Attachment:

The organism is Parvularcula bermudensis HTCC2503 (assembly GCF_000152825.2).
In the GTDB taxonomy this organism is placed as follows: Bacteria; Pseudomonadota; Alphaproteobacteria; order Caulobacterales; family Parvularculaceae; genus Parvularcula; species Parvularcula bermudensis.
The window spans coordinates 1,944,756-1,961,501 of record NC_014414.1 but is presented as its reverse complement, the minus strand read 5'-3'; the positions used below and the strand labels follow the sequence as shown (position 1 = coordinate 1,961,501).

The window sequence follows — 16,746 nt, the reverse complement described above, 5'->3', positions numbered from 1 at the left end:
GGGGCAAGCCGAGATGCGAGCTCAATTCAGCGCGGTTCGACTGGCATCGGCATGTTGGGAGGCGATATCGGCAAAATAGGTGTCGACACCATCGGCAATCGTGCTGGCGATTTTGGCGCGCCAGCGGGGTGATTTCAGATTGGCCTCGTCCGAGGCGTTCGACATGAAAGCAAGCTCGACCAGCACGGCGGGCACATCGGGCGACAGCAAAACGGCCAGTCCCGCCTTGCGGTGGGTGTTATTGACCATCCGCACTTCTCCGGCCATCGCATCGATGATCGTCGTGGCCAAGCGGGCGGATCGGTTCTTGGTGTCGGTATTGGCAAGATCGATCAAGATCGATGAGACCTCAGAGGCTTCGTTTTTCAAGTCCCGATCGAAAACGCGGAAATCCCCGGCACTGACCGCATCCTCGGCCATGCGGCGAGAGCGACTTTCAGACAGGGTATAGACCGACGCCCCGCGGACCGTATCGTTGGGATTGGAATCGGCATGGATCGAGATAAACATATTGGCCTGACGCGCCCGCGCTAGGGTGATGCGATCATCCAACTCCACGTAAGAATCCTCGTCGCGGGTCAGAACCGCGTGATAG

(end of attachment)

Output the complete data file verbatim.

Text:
The organism is Parvularcula bermudensis HTCC2503 (assembly GCF_000152825.2).
In the GTDB taxonomy this organism is placed as follows: Bacteria; Pseudomonadota; Alphaproteobacteria; order Caulobacterales; family Parvularculaceae; genus Parvularcula; species Parvularcula bermudensis.
The window spans coordinates 1,944,756-1,961,501 of record NC_014414.1 but is presented as its reverse complement, the minus strand read 5'-3'; the positions used below and the strand labels follow the sequence as shown (position 1 = coordinate 1,961,501).

The window sequence follows — 16,746 nt, the reverse complement described above, 5'->3', positions numbered from 1 at the left end:
GGGGCAAGCCGAGATGCGAGCTCAATTCAGCGCGGTTCGACTGGCATCGGCATGTTGGGAGGCGATATCGGCAAAATAGGTGTCGACACCATCGGCAATCGTGCTGGCGATTTTGGCGCGCCAGCGGGGTGATTTCAGATTGGCCTCGTCCGAGGCGTTCGACATGAAAGCAAGCTCGACCAGCACGGCGGGCACATCGGGCGACAGCAAAACGGCCAGTCCCGCCTTGCGGTGGGTGTTATTGACCATCCGCACTTCTCCGGCCATCGCATCGATGATCGTCGTGGCCAAGCGGGCGGATCGGTTCTTGGTGTCGGTATTGGCAAGATCGATCAAGATCGATGAGACCTCAGAGGCTTCGTTTTTCAAGTCCCGATCGAAAACGCGGAAATCCCCGGCACTGACCGCATCCTCGGCCATGCGGCGAGAGCGACTTTCAGACAGGGTATAGACCGACGCCCCGCGGACCGTATCGTTGGGATTGGAATCGGCATGGATCGAGATAAACATATTGGCCTGACGCGCCCGCGCTAGGGTGATGCGATCATCCAACTCCACGTAAGAATCCTCGTCGCGGGTCAGAACCGCGTGATAG